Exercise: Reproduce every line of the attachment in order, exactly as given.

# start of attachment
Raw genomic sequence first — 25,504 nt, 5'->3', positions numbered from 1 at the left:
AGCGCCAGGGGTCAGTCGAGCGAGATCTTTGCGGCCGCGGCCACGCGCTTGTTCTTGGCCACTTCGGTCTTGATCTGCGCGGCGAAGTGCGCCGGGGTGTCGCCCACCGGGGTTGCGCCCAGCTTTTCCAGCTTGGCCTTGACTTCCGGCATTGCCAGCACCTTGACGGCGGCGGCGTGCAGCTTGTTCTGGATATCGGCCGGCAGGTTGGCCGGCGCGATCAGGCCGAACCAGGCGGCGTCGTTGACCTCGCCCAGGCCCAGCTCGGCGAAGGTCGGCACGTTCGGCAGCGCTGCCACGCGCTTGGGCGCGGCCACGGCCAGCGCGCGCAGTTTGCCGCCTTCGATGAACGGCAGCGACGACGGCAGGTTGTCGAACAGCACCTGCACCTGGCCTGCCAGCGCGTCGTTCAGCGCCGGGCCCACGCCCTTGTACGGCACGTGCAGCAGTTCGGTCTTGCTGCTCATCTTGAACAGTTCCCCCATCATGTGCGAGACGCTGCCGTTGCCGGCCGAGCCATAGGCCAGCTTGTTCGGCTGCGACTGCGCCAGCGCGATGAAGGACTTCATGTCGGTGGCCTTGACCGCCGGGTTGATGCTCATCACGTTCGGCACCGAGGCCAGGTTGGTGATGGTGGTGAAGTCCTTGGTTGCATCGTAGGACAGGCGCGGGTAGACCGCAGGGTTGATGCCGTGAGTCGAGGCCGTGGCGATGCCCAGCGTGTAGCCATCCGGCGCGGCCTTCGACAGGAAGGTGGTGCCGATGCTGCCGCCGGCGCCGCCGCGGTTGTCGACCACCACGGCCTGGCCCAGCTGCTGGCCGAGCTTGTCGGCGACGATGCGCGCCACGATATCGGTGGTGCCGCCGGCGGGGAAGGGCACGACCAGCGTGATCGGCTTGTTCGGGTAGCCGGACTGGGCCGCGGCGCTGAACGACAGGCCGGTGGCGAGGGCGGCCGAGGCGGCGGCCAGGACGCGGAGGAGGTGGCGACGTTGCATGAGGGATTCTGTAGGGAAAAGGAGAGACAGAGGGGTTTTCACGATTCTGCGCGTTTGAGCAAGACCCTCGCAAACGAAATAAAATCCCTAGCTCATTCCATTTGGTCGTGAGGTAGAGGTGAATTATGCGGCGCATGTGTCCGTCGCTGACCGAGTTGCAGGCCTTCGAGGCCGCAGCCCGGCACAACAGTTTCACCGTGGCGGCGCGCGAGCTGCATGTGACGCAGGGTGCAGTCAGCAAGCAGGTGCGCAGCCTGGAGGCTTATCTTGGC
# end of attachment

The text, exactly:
Raw genomic sequence first — 25,504 nt, 5'->3', positions numbered from 1 at the left:
AGCGCCAGGGGTCAGTCGAGCGAGATCTTTGCGGCCGCGGCCACGCGCTTGTTCTTGGCCACTTCGGTCTTGATCTGCGCGGCGAAGTGCGCCGGGGTGTCGCCCACCGGGGTTGCGCCCAGCTTTTCCAGCTTGGCCTTGACTTCCGGCATTGCCAGCACCTTGACGGCGGCGGCGTGCAGCTTGTTCTGGATATCGGCCGGCAGGTTGGCCGGCGCGATCAGGCCGAACCAGGCGGCGTCGTTGACCTCGCCCAGGCCCAGCTCGGCGAAGGTCGGCACGTTCGGCAGCGCTGCCACGCGCTTGGGCGCGGCCACGGCCAGCGCGCGCAGTTTGCCGCCTTCGATGAACGGCAGCGACGACGGCAGGTTGTCGAACAGCACCTGCACCTGGCCTGCCAGCGCGTCGTTCAGCGCCGGGCCCACGCCCTTGTACGGCACGTGCAGCAGTTCGGTCTTGCTGCTCATCTTGAACAGTTCCCCCATCATGTGCGAGACGCTGCCGTTGCCGGCCGAGCCATAGGCCAGCTTGTTCGGCTGCGACTGCGCCAGCGCGATGAAGGACTTCATGTCGGTGGCCTTGACCGCCGGGTTGATGCTCATCACGTTCGGCACCGAGGCCAGGTTGGTGATGGTGGTGAAGTCCTTGGTTGCATCGTAGGACAGGCGCGGGTAGACCGCAGGGTTGATGCCGTGAGTCGAGGCCGTGGCGATGCCCAGCGTGTAGCCATCCGGCGCGGCCTTCGACAGGAAGGTGGTGCCGATGCTGCCGCCGGCGCCGCCGCGGTTGTCGACCACCACGGCCTGGCCCAGCTGCTGGCCGAGCTTGTCGGCGACGATGCGCGCCACGATATCGGTGGTGCCGCCGGCGGGGAAGGGCACGACCAGCGTGATCGGCTTGTTCGGGTAGCCGGACTGGGCCGCGGCGCTGAACGACAGGCCGGTGGCGAGGGCGGCCGAGGCGGCGGCCAGGACGCGGAGGAGGTGGCGACGTTGCATGAGGGATTCTGTAGGGAAAAGGAGAGACAGAGGGGTTTTCACGATTCTGCGCGTTTGAGCAAGACCCTCGCAAACGAAATAAAATCCCTAGCTCATTCCATTTGGTCGTGAGGTAGAGGTGAATTATGCGGCGCATGTGTCCGTCGCTGACCGAGTTGCAGGCCTTCGAGGCCGCAGCCCGGCACAACAGTTTCACCGTGGCGGCGCGCGAGCTGCATGTGACGCAGGGTGCAGTCAGCAAGCAGGTGCGCAGCCTGGAGGCTTATCTTGGC